The feldspars in this thin section are partially sericitized and somewhat poikilitic and the biotite is substantially altered. Grains are generally anhedral in shape.
Though dominated by k-feldspar, albite and quartz, this thin section contains biotite pseudomorphs after hornblende, and trace monzaite (distinguished by its high relief, high birefringence colors, and square to diamond shape).
This allotriomorphic granite is dominated by feldspar phases which are altering to clays. The mica phases are anhedral, emabyed, and filled with unaligned opaque inclusions.
The quartz and feldspar grains in this thin section have rather amoeboid, though elongated shapes. These elongated grains are roughly aligned giving this syenite a somewhat layered appearance. Feldspar intergrowths are primarily of the flame lamellae variety. Rare biotite grains are observed.
Although stored with a series of amphibolites, this hornblende-bearing granodiorite preserves more igneous textures than metamorphic. This hypidoimorphic sample consists of equigranular feldspars, randomly oriented, euhedral biotites, and rather anhedral hornblendes grains. Small, rounded, colorless but dusty crystals of titanite are distrubuted throughout the specimen.
The four phenocrystic phases in this thin section all display disequilibrium textures. Tabular plagioclase pheoncrysts are oscillatorily-zoned at the core and surrounded by as many as three distinct, cloudy, inclusion-rich rims. Quartz phenocrysts are rounded by resorbtion; thick coronas of calcite and hematite pepper, though do not entirely replace, their rims. Relict biotite phenocrysts, pseudomorphed by an opaque phase, are recognized more readily by the consistant rectancular and hexagonal shape than by the rare inclusion of the residual 'host'. These grains, frequently clustered together, have thick black rims and are sometimes infilled with a calcite-like mineral. This calcite-like mineral, frequently found replacing the biotite and as part of the quartz phenocryst coronas, is also observed pseudomorphing a tabular-shaped mineral found both as a phenocryst and part of the groundmass. The calcite seems to be replacing rectangular serpentine phenocrysts, presumably, pyroxene pseudomorphs themselves. The trachytic groundmass consists predominantly of microlites of plagioclase, prismatic opaques, glass, and the periodic rectangular calcite pseudomorph. Granular hematite veins cross-cut the thin section.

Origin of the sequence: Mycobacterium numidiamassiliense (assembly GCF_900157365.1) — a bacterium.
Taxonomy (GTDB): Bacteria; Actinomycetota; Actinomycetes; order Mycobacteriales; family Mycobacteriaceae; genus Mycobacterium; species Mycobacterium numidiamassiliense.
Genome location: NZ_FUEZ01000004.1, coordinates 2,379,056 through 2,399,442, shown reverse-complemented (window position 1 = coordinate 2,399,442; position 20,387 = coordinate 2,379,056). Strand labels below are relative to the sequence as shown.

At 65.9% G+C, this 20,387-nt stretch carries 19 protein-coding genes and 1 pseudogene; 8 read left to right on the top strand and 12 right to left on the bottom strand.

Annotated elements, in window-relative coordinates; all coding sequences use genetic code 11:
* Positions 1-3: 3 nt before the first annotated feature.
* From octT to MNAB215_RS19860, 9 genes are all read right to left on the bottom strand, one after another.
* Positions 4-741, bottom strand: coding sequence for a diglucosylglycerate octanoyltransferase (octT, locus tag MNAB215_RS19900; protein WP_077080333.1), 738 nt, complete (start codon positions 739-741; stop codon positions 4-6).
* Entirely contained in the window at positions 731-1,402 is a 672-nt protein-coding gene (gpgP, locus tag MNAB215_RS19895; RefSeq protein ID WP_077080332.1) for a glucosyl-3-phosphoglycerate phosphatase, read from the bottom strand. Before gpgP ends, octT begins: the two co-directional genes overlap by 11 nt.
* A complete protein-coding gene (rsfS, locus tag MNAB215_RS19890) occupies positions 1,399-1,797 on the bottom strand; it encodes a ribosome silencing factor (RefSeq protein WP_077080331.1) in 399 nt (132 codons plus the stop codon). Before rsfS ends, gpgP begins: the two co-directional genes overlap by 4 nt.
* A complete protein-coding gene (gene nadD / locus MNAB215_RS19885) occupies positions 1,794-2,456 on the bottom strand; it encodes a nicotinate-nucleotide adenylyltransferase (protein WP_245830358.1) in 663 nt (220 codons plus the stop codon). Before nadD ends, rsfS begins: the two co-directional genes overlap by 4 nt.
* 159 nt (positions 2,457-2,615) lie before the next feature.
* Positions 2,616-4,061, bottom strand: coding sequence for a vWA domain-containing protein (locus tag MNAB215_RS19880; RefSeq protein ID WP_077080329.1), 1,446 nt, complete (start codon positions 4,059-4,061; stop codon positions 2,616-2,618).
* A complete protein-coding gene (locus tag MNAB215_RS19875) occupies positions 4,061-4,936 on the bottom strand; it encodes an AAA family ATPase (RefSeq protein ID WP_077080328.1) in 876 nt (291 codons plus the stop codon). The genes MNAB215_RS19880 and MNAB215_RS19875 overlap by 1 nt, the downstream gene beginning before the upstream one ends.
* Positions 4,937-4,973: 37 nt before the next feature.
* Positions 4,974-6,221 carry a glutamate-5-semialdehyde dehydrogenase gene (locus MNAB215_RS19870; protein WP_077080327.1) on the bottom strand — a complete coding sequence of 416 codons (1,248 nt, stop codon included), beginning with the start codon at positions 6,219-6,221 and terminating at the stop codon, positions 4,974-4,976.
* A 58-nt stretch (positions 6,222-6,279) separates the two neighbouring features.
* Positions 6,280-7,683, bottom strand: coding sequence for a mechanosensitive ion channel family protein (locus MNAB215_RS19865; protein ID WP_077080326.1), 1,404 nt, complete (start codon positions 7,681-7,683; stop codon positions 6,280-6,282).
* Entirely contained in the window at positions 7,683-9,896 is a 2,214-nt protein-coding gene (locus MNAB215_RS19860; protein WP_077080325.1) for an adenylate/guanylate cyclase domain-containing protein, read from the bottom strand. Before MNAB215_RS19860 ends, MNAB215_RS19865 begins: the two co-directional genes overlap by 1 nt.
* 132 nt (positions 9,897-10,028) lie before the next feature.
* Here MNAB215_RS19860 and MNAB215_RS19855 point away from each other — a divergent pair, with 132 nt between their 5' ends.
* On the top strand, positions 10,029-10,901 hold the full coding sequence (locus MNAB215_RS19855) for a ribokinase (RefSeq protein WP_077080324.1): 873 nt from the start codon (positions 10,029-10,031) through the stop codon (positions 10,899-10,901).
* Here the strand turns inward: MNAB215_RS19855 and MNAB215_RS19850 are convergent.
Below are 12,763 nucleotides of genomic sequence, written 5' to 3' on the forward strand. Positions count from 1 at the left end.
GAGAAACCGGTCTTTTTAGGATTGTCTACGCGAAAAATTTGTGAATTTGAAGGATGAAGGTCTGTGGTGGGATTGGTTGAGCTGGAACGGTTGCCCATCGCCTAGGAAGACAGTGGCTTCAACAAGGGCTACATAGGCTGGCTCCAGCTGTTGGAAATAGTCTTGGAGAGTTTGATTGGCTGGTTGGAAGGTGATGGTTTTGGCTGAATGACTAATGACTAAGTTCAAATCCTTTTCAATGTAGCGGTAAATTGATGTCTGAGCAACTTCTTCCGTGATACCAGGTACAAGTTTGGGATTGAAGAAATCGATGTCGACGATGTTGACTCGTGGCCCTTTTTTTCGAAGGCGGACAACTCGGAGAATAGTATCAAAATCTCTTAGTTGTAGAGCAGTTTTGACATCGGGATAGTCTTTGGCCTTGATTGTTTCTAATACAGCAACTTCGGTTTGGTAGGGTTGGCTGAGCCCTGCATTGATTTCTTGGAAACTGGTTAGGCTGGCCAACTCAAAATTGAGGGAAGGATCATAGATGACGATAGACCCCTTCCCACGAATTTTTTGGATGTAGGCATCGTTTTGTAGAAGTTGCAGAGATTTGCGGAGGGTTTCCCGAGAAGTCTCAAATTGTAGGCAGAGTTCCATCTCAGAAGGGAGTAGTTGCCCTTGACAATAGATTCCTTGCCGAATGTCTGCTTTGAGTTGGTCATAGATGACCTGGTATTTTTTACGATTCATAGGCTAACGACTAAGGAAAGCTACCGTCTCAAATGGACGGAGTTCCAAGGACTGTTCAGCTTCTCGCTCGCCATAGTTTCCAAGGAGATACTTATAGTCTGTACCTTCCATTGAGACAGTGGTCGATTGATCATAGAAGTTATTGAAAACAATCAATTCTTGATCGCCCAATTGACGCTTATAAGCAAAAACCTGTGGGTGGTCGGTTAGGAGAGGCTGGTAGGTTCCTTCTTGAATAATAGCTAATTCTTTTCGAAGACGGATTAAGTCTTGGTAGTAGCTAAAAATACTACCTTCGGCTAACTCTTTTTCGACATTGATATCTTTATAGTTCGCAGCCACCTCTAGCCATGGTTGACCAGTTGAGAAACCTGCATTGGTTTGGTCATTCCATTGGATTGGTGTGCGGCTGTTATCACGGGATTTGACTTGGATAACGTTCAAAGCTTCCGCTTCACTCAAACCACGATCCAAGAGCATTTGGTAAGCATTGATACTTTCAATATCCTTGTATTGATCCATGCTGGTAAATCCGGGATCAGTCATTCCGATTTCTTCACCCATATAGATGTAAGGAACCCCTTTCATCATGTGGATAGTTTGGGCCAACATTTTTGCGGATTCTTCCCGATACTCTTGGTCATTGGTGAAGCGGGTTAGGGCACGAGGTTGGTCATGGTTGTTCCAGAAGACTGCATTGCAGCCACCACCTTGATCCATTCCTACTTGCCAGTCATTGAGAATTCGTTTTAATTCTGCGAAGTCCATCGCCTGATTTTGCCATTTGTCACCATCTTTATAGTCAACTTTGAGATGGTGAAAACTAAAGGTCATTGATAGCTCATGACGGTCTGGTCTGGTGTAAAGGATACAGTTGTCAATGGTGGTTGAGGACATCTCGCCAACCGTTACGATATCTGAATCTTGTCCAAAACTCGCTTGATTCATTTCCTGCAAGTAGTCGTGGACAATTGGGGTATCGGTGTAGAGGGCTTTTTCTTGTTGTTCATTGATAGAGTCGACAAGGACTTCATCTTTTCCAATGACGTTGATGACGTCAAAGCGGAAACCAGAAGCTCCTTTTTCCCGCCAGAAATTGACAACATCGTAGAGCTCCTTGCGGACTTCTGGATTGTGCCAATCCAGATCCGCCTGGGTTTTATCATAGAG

This coarse-grained sample is dominated by subhedral to anhedral k-feldpsar and subhedral garnet, with pockets of quartz aggregates clustering near the feldspar grains and less abundant biotite and orthopyroxene grouped with the garnet phase. Symplectic growth concentrates along boundaries between garnet and k-feldspar. Contacts between garnet are typically host to a mixture of chlorite and biotite. The orthopyroxene grains are strongly fractured and embayed.